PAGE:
HIGH-profile investor Warren Buffett said his performance at Berkshire Hathaway should be measured over the course of stock market cycles after missing a five-year target for the first time.
Berkshire’s net worth failed to keep pace with rises in the Standard & Poor’s 500 Index over the period from the end of 2008 to the end of last year. It’s the first time that has happened since Mr Buffett (pictured) took control of Berkshire Hathawayin 1965.
Despite the underperformance, Mr Buffett, who is chairman and CEO, said he can beat the index over equity market cycles, as he did in the six-year period ended on December 31 last.
“Through full cycles in future years, we expect to do that again,” Mr Buffett wrote in a report. “If we fail to do so, we will not have earned our pay.”
In the past, Mr Buffett (83) has criticised other companies for altering how they evaluate performance. Last year he said Berkshire Hathaway wouldn’t “change yardsticks” when forecasting it would fall short of its five-year goal.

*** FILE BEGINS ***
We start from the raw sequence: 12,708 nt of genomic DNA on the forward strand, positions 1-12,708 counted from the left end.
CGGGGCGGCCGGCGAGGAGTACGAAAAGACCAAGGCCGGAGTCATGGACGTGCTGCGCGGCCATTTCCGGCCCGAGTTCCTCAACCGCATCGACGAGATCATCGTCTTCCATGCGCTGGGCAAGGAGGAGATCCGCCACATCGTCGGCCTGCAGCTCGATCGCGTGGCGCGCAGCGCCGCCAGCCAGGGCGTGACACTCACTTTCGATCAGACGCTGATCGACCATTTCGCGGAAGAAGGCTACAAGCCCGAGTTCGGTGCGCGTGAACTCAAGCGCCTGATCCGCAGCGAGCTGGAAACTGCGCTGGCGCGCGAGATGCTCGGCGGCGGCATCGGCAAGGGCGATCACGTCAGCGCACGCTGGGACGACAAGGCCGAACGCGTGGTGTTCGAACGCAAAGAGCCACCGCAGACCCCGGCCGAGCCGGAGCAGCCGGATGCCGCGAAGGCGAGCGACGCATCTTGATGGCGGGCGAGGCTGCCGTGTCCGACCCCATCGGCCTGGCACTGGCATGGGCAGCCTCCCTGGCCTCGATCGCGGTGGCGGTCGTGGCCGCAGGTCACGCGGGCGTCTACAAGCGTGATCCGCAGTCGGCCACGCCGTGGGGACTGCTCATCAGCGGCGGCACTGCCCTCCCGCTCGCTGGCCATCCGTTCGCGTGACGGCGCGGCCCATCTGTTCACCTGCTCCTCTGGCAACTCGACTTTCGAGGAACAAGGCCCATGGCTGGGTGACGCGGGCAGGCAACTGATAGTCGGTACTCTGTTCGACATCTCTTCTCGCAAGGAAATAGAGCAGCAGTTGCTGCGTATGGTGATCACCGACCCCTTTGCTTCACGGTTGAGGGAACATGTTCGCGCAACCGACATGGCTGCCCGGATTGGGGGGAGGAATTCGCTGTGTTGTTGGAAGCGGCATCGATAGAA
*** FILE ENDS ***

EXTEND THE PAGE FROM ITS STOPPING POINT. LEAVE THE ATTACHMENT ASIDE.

Book value, the measure of assets minus liabilities that Mr Buffett highlights, rose to $134,973 (€97,800) a share at the end of December, 91pc higher than five years earlier. The S&P 500 returned about 128pc during that period, including dividends, as stocks rallied. The Berkshire number is an after-tax figure, while the index results are before taxes.
“He moved the goalpost a little bit,” said David Rolfe, chief investment officer at Wedgewood Partners, which manages about $7bn. “For those that focus in on that, it may be disconcerting. Quite frankly, we never gave it much thought.” (Bloomberg)